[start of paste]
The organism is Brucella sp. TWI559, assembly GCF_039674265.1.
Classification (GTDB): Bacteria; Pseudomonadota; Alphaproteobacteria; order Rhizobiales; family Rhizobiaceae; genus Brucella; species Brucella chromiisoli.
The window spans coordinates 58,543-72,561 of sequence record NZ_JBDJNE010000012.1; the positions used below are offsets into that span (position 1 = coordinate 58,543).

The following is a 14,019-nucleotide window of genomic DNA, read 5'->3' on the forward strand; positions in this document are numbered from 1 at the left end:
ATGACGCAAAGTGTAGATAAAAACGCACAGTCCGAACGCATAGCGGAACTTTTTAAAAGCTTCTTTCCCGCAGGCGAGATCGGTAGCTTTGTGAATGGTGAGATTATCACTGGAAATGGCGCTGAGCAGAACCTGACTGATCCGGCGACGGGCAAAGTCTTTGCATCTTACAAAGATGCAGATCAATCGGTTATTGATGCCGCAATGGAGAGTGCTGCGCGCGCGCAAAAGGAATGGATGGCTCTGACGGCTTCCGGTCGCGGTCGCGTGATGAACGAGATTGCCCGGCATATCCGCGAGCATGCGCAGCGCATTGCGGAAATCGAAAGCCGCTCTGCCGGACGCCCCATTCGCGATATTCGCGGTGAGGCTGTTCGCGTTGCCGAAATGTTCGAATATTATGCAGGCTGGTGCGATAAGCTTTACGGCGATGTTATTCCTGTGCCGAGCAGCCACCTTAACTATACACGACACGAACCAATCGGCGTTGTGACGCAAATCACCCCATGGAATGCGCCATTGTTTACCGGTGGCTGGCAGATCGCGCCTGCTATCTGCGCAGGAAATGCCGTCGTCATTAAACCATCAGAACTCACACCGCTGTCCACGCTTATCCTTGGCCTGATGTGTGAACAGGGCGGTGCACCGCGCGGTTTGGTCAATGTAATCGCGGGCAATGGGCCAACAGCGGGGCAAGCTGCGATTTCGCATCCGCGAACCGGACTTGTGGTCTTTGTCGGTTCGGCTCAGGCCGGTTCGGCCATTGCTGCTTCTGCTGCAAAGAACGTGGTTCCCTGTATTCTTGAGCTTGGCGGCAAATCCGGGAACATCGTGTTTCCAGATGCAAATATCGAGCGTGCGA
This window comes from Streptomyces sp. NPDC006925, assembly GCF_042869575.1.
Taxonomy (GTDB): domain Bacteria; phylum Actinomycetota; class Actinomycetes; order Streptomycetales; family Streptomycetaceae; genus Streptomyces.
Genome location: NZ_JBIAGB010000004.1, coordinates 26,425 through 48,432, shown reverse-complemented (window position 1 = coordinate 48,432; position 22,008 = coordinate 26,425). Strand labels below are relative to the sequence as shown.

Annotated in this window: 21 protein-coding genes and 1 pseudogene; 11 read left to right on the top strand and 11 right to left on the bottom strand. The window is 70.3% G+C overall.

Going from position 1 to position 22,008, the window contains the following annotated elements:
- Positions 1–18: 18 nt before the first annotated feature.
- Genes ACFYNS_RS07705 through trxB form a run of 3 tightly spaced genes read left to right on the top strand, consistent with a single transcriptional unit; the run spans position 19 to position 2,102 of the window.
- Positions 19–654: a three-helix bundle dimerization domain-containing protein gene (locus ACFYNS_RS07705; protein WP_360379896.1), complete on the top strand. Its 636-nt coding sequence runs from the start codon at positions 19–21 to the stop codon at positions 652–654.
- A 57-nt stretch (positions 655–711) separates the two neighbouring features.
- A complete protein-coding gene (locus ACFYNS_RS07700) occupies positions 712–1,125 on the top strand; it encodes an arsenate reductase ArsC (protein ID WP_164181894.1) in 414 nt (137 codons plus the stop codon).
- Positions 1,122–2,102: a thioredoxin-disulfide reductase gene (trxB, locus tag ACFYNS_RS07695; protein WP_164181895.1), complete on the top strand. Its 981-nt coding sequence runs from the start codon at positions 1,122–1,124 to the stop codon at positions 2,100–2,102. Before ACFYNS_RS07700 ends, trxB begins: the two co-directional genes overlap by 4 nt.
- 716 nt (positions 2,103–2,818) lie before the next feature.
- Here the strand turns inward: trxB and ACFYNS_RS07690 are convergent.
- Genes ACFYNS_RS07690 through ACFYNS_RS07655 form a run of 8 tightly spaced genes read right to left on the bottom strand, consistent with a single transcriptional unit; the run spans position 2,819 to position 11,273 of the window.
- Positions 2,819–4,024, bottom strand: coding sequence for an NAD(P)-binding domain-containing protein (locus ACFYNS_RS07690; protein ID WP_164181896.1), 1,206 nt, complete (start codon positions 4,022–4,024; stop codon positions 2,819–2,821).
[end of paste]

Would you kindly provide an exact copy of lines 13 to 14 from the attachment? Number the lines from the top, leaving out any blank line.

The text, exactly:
- Positions 19–654: a three-helix bundle dimerization domain-containing protein gene (locus ACFYNS_RS07705; protein WP_360379896.1), complete on the top strand. Its 636-nt coding sequence runs from the start codon at positions 19–21 to the stop codon at positions 652–654.
- A 57-nt stretch (positions 655–711) separates the two neighbouring features.